More than one pundit opined in the run-up to the SEC Championship Game that it would decide more than just the conference title -- it would decide which of Gus Malzahn or Gary Pinkel would win the SEC's Coach of the Year Award.
It does seem more likely that Malzahn will walk away with that particular honor after his Tigers outlasted Pinkel's in an old-fashioned 59-42 SEC shootout in the Georgia Dome. But that Pinkel was even considered Malzahn's equal after Auburn's fairy-tale-to-end-all-fairy-tales season should tell you something that even Saturday's loss shouldn't obscure: Missouri had a hell of a season, and a hell of a team.
There was plenty of evidence on the field Saturday, even in the loss:
• While no one's going to confuse Auburn's defense with the '85 Bears, it's still the same unit that (with the help of the Tide's field goal issues) held Alabama to 28 points just a week ago and ranked 31st in scoring defense. Led by Dorial Green-Beckham's and Henry Josey's dominating performances -- the sophomore wideout and junior tailback totaled 264 yards on just 15 touches, an average of 17.6 yards a pop -- Missouri shredded Auburn for 534 yards, 42 points, and 7.5 yards a play. Against any other offense in the SEC, maybe the nation, it would have been enough for a title.
• Auburn's relentless offensive assault would have had plenty of teams buckling under the pressure long before Missouri did. Trailing 28-20 and with under three minutes to play, Missouri saw a tough personal-foul call go against corner E.J. Gaines, setting Auburn up at the Tigers' 24. From there Mizzou stuffed Tre Mason for no gain, dropped a wideout screen for a loss of 1, accepted a hold, and dropped Sammie Coates for another loss. Auburn punted, Mizzou got a 55-yard touchdown pass to Green-Beckham six plays later, and instead of being down two scores they went into the locker room down one point. And by the 5:35 mark of the third quarter, Mizzou had the lead.
There were plenty of reasons Missouri lost. Mental fragility, or succumbing to the pressure, or the moment being too big for them ... none of that applied.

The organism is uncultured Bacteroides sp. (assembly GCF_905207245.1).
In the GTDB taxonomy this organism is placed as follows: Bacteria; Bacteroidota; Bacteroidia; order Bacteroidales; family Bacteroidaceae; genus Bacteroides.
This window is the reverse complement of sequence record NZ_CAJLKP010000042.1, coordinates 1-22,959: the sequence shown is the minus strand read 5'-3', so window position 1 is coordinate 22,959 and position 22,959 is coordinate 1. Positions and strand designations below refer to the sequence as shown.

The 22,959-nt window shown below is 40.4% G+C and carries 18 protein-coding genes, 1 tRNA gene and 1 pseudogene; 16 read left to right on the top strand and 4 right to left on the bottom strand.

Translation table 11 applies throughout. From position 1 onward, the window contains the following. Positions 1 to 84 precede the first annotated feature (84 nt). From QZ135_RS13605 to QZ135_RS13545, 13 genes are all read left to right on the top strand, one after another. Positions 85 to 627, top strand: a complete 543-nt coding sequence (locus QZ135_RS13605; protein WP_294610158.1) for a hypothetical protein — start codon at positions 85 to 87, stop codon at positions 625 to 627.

• Yes, it was a day to forget for the Tigers' defense. But that didn't mean some individual brilliance didn't shine through. Gaines scored on a fumble return and made a whole series of dynamic plays, both in pass defense and occasionally in edge rush defense. (What resistance Mizzou had to offer was pretty much all Gaines', it seemed.) Defensive end Kony Ealy forced a pair of fumbles from Nick Marshall and generally forced havoc for the game's first half. And however Missouri might have looked vs. Auburn, this was not some patsy rushing defense Malzahn's team bulldozed; Mizzou entered the game second in the SEC in yards per-carry allowed, with Nick Saban his own self saying this week "I think Missouri has the best defensive front in our league."
In short: 59 points allowed or no 59 points allowed, Missouri was a team and played like a team that deserved to be in Atlanta. Pinkel's Tigers didn't lose the game as much as Malzahn's went out and won it -- and both teams deserve credit for such.
But there have also been whispers that as legit as Missouri is, it might be a while before they return; it's not likely for Florida and Georgia to both be four-loss teams again, and if not for South Carolina's gack job at Tennessee, they wouldn't have been in Atlanta this season.
But to take that approach is to ignore Pinkel's long, long track record entering this season and how much talent remains on this roster. Gaines is gone. James Franklin is gone. Defensive end Michael Sam (who was mysteriously quiet this game after a monstrous season) is gone. L'Damian Washington is gone.
But Maty Mauk, Green-Beckham, Josey, three burly offensive linemen, defensive tackle Matt Hoch, Gary Pinkel himself ... they all return. And whether it's 2014 or a somewhat later date, there was nothing Saturday to suggest the Tigers can't return to Atlanta sooner rather than later.